On April 12th, President Donald Trump said in an interview with The Wall Street Journal that he told Chinese President Xi Jinping – his administration would be willing to be more lenient in a trade deal with China, if Xi helped to contain the nuclear threats from North Korea. “I told him, ‘You know we’re not going to let our trade deficit to go ahead. But if you want to make a great deal, then solve the problem in North Korea. That’s worth having deficits. And that’s worth having not as good a trade deal as I would normally be able to make.”
Trump explained the reason he changed his mind on one of his signature campaign promises is that labeling China as a currency manipulator could jeopardize his talks with Beijing on confronting the threat of North Korea. “Our US$ is getting too strong, because the American people have so much confidence in me.” He added, “It’s very, very hard to compete when you have a strong dollar and other countries are devaluing their currency.”
As part of what might be a secret gentleman’s agreement – China was able to avoid the label of a currency manipulator by the US Treasury – and in return, Beijing must act to prevent the US$ from climbing above the psychological 7-yuan level.
Last year, in 2016, the People’s Bank of China <PBoC> burned through $320 billion of its foreign currency reserves, but the yuan still fell about -6.5% against the US$, its biggest annual drop since 1994. To help stop the yuan’s slide, China tightened rules on moving capital outside the country starting in January.
More importantly however, the PBoC has been draining yuan from the banking system in recent months, as part of an ongoing effort to defend the yuan’s exchange rate versus the US$. Through the end of last week, China had drained a net CNY-815-billion (US$-118) in liquidity through open market operations so far in 2017. Short-term lending rates have surged to two year highs. Tighter liquidity has also hit the bond market. The yield on China’s 10-year government bonds has soared in recent weeks, and closed at 3.64% today, the highest level in more than two years, and up from as low as 2.66% in mid-October 2016.
In turn, the yuan’s performance against the US$ in the Shanghai and Hong Kong offshore markets has been steady in recent weeks, after the US$ lost its upward momentum at just below 7-yuan, – the PBoC’s red- line in the sand. China’s effort to stabilize the yuan, and prevent the US$ from breaking through 7-yuan, led to other signs of success. The PBoC’s foreign exchange reserves rose in April for a third straight month, beating market expectations, as capital controls and a pause in the US$’s rally helped staunch capital outflows. Reserves rose $21 billion in April to $3.03 trillion, compared with an increase of $4-billion in March.
However, if the Fed continues to hike short-term US interest rates in the months ahead, as expected, China would have to further tighten its capital controls or lift its interest rates again, in order to prevent the US$ from climbing above 7-yuan. Already, the double barreled increases in Chinese and US interest rates in recent weeks are dealing a severe hammer blow to the Gold and Silver markets, which have collapsed since the Fed’s April 14th meeting.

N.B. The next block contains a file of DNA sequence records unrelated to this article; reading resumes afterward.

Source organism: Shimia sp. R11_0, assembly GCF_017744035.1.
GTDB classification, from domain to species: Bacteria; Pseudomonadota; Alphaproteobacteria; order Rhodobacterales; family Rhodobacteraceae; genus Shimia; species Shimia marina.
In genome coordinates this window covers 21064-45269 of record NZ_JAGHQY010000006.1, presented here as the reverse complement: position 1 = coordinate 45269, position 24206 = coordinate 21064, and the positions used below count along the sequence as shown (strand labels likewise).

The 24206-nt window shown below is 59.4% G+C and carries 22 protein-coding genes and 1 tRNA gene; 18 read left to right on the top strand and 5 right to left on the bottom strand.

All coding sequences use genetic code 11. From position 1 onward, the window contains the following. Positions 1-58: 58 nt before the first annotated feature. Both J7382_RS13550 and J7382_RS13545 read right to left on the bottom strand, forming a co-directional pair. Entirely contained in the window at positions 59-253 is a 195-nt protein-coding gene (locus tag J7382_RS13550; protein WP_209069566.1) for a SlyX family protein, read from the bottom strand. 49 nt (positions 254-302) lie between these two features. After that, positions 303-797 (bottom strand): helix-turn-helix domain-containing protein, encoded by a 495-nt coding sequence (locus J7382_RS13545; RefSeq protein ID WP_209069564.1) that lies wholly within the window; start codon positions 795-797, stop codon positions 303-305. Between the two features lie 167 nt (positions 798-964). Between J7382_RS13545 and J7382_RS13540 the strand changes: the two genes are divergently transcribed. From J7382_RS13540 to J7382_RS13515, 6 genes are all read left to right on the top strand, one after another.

The Fed is now talking about two more rate hikes in 2017, with futures traders pricing in a 92% probability of the next hike to 1.125% at the upcoming June 14th meeting. On May 6th, San Francisco Fed chief John Williams reiterated his view that the Fed should begin trimming its massive balance sheet later this year. “I think we’re in a great place, the economy is doing well, we are getting awfully close to our goals, and I think we are well positioned to continue raising rates,” Williams warned. “An economy that overheats for too long, if we let this go too far, it creates greater risks down the road. I haven’t changed my views on the appropriate pace of policy, at two to three more rate hikes in 2017.”
In turn, additional rate hikes by the Fed would put enormous pressure on the PBoC to match the rate increases in the months ahead.
On May 1st – Former Fed chief Ben Bernanke said he expects the Fed to go beyond rate hikes, and to launch Quantitative Tightening by year’s end. In order to normalize its monetary policy, the Fed should begin to reduce its $4.5 trillion balance sheet by as much as half. “I think they’re aiming for something in the vicinity of $2.3 to $2.8 trillion, something like that,” Bernanke told CNBC’s “Squawk Box.” Bernanke says the Fed should not reduce its balance sheet until “short-term interest rates are comfortably away from their effective lower bound” to prevent potential financial markets disruption. However, make no mistake about it, balance-sheet reduction is the same as a Fed tightening just under another name – <Quantitative Tightening>. Every reduction of -$100-billion from the Fed’s bond portfolio could have the impact of increasing the US’s 10-year T-note yield by +10-basis points, according to some economic models.
As such, China’s growing debt load in the face of rising interest rates is “the elephant in the room,” As US rates rise, China’s rates are expected to also move higher. This will increase the cost of servicing $28-trillion of Chinese debts. Already, China’s red-chip index hit fresh three-month lows on May 5th, as worries about tighter financial conditions have weighed on investor sentiment while sharp falls in crude oil and commodities prices weakened resources shares. An index tracking the top Chinese banking stocks slid to a fresh nine-month low.